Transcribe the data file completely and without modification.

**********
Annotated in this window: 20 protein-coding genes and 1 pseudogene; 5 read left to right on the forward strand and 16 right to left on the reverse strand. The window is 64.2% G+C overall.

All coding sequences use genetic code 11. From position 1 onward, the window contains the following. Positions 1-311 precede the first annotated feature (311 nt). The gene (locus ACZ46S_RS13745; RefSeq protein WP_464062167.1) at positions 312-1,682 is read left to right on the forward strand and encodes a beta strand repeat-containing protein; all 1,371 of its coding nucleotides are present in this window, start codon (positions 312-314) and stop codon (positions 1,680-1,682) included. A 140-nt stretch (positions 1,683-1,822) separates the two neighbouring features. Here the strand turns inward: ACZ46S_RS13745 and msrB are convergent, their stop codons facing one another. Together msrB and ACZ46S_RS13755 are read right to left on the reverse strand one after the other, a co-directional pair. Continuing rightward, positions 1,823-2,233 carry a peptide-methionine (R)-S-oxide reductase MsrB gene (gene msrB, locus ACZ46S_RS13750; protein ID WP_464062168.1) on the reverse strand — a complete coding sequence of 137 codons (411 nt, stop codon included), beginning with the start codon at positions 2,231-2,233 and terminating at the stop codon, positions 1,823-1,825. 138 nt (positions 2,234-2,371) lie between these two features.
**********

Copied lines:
Annotated in this window: 20 protein-coding genes and 1 pseudogene; 5 read left to right on the forward strand and 16 right to left on the reverse strand. The window is 64.2% G+C overall.

All coding sequences use genetic code 11. From position 1 onward, the window contains the following. Positions 1-311 precede the first annotated feature (311 nt). The gene (locus ACZ46S_RS13745; RefSeq protein WP_464062167.1) at positions 312-1,682 is read left to right on the forward strand and encodes a beta strand repeat-containing protein; all 1,371 of its coding nucleotides are present in this window, start codon (positions 312-314) and stop codon (positions 1,680-1,682) included. A 140-nt stretch (positions 1,683-1,822) separates the two neighbouring features. Here the strand turns inward: ACZ46S_RS13745 and msrB are convergent, their stop codons facing one another. Together msrB and ACZ46S_RS13755 are read right to left on the reverse strand one after the other, a co-directional pair. Continuing rightward, positions 1,823-2,233 carry a peptide-methionine (R)-S-oxide reductase MsrB gene (gene msrB, locus ACZ46S_RS13750; protein ID WP_464062168.1) on the reverse strand — a complete coding sequence of 137 codons (411 nt, stop codon included), beginning with the start codon at positions 2,231-2,233 and terminating at the stop codon, positions 1,823-1,825. 138 nt (positions 2,234-2,371) lie between these two features.